Personal Data Of 77,000 At Risk As Data Is Lost In AlaskaPricewaterhouseCoopers under the gun as state government seeks records lost in legal case
A snafu in an Alaska legal case appears to have resulted in the loss of records containing personal information of more than 77,000 Alaskans, according to news reports.
Alaska Attorney General Dan Sullivan announced Thursday that there has been a "massive security breach" reaching the highest levels of state government, according to reports by KTUU, a local NBC TV news affiliate.
While current and former state employees are calling to find out if their data is among the records lost, neither the state government nor the contractor that held the records -- PricewaterhouseCoopers -- knows where the data went, the reports say.
Among those at risk are Sullivan himself, as well as Alaska governor Sean Parnell and more than 77,000 other Alaskans who were participants in the Public Employees' Retirement System and the Teachers' Retirement System in 2003 and 2004, KTUU reports.
"In this case the information that we're concerned of is names, dates of birth, and social security numbers," Sullivan said.
In the process of an ongoing lawsuit against the state's former actuary, Mercer, a law firm turned over the personal information to the state's financial experts, PricewaterhouseCoopers, a private firm that was evaluating the list as part of the lawsuit, KTUU reports.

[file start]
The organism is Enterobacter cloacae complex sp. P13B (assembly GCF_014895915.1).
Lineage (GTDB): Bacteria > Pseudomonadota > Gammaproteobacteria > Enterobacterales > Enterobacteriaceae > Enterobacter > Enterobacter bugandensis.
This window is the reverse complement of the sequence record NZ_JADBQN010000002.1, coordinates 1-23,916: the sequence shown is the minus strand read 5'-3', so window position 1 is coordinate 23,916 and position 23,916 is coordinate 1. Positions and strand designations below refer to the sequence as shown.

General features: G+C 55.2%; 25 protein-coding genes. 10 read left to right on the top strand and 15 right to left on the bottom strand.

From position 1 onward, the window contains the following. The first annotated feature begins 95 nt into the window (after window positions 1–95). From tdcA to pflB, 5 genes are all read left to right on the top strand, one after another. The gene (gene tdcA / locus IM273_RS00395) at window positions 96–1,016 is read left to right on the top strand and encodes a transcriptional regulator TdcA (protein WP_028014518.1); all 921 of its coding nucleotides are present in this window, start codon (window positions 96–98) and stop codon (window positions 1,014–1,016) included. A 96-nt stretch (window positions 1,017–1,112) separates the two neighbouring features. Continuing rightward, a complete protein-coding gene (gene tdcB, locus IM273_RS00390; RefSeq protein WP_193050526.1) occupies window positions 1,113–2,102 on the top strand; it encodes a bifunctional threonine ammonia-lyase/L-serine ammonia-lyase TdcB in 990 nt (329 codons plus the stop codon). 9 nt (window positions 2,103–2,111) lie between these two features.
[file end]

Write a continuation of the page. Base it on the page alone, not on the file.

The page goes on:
In early December, PricewaterhouseCoopers realized the names and numbers could not be found, the report says. But it wasn't until last week that it told the state there might be a problem.
"Well, let's just say when I heard about it and understood when they originally knew about it, that it wasn't -- we weren't pleased, and the initial phone call from me to senior officials at PricewaterhouseCoopers wasn't very pleasant," Sullivan told KTUU.
There's no evidence of any identity theft, the report says, but the state does not know who, if anyone, has the information.
"To be honest we're hoping that the firm that misplaced this finds it," Sullivan told KTUU.
In the meantime, the attorney general and PricewaterhouseCoopers have reached a settlement. The firm will pay for identity theft protection and credit monitoring for each of the 77,000 Alaskans who are potentially affected by the failure.
Charles Gerdts, general counsel for PricewaterhouseCoopers, released a statement, saying, "The firm regrets that the information was misplaced while under our control, and has made a significant commitment in reaching this resolution expeditiously."
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